May 15, 2015 -
The South has long been known for having some of the poorest communities and poorest schools. A recent Urban Institute analysis reveals trends in the region at the local level, including a major urban-rural divide.
May 8, 2015 -
A new study found that the U.S. foreclosure crisis not only displaced 9 million people from their homes but also led to a dramatic increase in neighborhood segregation along racial lines.
May 8, 2015 -
What do the numbers say about racial segregation in Southern cities? Atlanta, Baton Rouge, and New Orleans are among the most racially divided, while Texas suburbs top the list for integration.
April 23, 2015 -
The U.S. Supreme Court sent North Carolina's redistricting challenge back to the state's high court this week, asking it to reconsider whether the legislature relied too heavily on race in drawing voting lines. The decision comes following similar rulings in cases out of Alabama and Virginia, offering hope for an end to racial gerrymandering.
April 1, 2015 -
Last week, writer Ta-Nehisi Coates of The Atlantic and several scholars gathered at Duke University to discuss reparations and the moral debt the U.S. owes to African Americans for centuries of oppression. While resistance to reparations is great, the panelists discussed why a serious consideration of them could transform the country.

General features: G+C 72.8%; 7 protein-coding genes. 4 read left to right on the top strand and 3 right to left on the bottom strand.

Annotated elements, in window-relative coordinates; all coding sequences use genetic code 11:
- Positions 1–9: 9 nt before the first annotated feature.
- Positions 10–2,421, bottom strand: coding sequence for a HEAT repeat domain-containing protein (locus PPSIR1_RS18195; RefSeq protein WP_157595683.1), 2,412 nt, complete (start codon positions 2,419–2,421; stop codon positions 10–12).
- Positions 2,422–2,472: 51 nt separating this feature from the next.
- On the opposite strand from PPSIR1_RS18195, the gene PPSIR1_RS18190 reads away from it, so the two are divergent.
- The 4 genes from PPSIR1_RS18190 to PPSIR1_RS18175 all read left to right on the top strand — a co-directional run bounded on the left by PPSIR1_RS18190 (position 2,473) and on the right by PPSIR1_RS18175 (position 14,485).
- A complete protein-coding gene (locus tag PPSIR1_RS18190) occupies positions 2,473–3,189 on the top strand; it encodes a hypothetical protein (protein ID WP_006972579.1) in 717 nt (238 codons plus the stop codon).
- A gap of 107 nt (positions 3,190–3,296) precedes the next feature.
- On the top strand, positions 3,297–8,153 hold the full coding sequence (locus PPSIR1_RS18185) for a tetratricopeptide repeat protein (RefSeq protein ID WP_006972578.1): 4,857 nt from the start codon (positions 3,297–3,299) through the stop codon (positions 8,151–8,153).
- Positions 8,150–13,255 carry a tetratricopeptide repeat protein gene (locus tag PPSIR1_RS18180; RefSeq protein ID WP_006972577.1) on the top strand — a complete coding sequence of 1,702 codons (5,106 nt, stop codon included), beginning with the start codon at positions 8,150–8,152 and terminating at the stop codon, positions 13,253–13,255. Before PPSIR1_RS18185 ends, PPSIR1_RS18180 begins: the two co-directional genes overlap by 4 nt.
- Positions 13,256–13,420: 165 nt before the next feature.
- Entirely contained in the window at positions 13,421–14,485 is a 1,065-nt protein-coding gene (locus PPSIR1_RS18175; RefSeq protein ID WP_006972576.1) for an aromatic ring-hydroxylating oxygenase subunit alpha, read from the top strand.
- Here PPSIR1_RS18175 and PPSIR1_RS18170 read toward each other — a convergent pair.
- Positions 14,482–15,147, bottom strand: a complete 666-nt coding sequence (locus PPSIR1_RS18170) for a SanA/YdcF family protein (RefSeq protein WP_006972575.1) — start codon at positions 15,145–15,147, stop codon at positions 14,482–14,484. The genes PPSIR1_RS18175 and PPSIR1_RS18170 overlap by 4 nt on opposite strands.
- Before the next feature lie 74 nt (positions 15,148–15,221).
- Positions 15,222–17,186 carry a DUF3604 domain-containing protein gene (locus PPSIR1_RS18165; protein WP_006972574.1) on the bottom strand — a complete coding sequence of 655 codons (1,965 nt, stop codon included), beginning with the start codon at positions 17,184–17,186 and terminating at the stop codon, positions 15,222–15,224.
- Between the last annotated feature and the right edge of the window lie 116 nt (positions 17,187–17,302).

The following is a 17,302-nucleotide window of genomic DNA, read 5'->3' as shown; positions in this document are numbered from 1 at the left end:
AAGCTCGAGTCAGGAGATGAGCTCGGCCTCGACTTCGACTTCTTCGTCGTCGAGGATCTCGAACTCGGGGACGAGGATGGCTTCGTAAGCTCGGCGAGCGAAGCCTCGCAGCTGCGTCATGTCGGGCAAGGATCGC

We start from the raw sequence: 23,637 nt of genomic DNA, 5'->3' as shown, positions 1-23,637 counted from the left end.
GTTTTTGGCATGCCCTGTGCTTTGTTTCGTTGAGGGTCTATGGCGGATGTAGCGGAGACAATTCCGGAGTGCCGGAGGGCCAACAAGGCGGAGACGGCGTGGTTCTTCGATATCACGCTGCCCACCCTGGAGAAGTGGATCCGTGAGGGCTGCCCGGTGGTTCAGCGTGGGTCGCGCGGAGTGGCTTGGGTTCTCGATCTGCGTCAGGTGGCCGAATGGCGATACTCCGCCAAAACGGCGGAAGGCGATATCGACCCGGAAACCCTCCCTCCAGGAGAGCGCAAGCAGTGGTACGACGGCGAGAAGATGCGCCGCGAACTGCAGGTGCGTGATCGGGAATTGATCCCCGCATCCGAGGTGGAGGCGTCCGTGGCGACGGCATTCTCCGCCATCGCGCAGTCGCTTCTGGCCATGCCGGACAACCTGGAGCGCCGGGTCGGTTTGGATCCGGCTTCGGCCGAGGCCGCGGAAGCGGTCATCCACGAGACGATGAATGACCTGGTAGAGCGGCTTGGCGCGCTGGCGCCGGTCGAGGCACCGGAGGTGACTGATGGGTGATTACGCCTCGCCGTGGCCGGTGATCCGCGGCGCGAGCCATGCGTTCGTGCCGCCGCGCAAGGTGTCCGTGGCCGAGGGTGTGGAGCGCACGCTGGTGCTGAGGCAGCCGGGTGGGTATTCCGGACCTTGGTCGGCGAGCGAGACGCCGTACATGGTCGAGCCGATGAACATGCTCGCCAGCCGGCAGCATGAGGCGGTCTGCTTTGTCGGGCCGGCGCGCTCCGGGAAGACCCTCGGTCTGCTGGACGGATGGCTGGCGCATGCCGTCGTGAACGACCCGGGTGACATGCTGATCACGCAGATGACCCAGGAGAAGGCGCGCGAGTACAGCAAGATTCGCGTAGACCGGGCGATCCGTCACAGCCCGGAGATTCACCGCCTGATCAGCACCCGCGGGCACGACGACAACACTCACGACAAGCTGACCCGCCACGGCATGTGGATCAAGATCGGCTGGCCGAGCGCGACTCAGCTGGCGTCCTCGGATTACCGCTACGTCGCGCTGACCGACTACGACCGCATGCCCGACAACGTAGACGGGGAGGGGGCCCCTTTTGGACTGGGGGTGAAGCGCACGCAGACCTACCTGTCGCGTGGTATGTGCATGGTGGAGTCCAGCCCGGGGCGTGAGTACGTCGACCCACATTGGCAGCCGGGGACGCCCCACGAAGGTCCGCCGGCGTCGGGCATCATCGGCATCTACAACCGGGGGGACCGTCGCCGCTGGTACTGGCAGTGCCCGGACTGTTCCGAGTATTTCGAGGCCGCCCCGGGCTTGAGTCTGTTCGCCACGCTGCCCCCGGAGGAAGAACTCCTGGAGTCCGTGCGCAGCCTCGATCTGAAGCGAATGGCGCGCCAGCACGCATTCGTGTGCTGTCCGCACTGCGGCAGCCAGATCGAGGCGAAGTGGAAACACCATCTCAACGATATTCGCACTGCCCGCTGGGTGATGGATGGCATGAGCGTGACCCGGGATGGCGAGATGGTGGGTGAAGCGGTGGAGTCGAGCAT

March 25, 2015 -
The Mary Reynolds Babcock Foundation has launched a "Southern Voices" oral history project to capture the stories of Southern leaders working for social and economic justice. The first installment focuses on elders of the movement who continue to work for the cause today.
March 9, 2015 -
Viola Liuzzo died for her convictions in the 1960s freedom movement, and is the only white woman honored on the Civil Rights Memorial. But few know her story -- and why authorities conspired to keep her from being known as a hero.
March 4, 2015 -
In sprawling metros of the South, residential segregation influences school quality, housing options, and transportation, and a disconnect often exists between low- and moderate-income neighborhoods and the location of good jobs.
December 5, 2014 -
The August hanging death of a black teen in a small North Carolina town was quickly ruled a suicide, but the conclusion is being challenged by the victim's family and an independent pathologist hired by the N.C. NAACP. The incident is the latest in a disturbing series of hangings of black men that have some wondering whether lynchings have continued into the post-civil rights era.